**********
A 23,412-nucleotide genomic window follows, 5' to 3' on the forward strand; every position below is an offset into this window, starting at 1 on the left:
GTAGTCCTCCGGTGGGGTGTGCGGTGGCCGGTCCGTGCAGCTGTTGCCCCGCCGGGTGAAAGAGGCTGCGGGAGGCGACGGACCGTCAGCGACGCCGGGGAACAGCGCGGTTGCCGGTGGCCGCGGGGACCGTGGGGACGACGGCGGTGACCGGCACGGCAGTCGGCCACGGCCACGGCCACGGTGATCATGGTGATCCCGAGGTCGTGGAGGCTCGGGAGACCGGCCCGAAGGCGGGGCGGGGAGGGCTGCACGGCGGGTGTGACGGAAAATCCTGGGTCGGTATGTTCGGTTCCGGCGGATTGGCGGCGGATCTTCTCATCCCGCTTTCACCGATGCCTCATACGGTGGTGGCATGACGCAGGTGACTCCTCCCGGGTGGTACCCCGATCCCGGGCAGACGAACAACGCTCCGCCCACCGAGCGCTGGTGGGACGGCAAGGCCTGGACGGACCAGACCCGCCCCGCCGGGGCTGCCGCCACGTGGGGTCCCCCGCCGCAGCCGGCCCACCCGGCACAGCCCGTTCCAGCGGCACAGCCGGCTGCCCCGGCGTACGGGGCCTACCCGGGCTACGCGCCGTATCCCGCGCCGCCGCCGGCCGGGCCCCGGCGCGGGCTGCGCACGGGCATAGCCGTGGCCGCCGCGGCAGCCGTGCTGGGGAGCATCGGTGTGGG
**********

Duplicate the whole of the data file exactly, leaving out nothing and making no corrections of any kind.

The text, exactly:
A 23,412-nucleotide genomic window follows, 5' to 3' on the forward strand; every position below is an offset into this window, starting at 1 on the left:
GTAGTCCTCCGGTGGGGTGTGCGGTGGCCGGTCCGTGCAGCTGTTGCCCCGCCGGGTGAAAGAGGCTGCGGGAGGCGACGGACCGTCAGCGACGCCGGGGAACAGCGCGGTTGCCGGTGGCCGCGGGGACCGTGGGGACGACGGCGGTGACCGGCACGGCAGTCGGCCACGGCCACGGCCACGGTGATCATGGTGATCCCGAGGTCGTGGAGGCTCGGGAGACCGGCCCGAAGGCGGGGCGGGGAGGGCTGCACGGCGGGTGTGACGGAAAATCCTGGGTCGGTATGTTCGGTTCCGGCGGATTGGCGGCGGATCTTCTCATCCCGCTTTCACCGATGCCTCATACGGTGGTGGCATGACGCAGGTGACTCCTCCCGGGTGGTACCCCGATCCCGGGCAGACGAACAACGCTCCGCCCACCGAGCGCTGGTGGGACGGCAAGGCCTGGACGGACCAGACCCGCCCCGCCGGGGCTGCCGCCACGTGGGGTCCCCCGCCGCAGCCGGCCCACCCGGCACAGCCCGTTCCAGCGGCACAGCCGGCTGCCCCGGCGTACGGGGCCTACCCGGGCTACGCGCCGTATCCCGCGCCGCCGCCGGCCGGGCCCCGGCGCGGGCTGCGCACGGGCATAGCCGTGGCCGCCGCGGCAGCCGTGCTGGGGAGCATCGGTGTGGG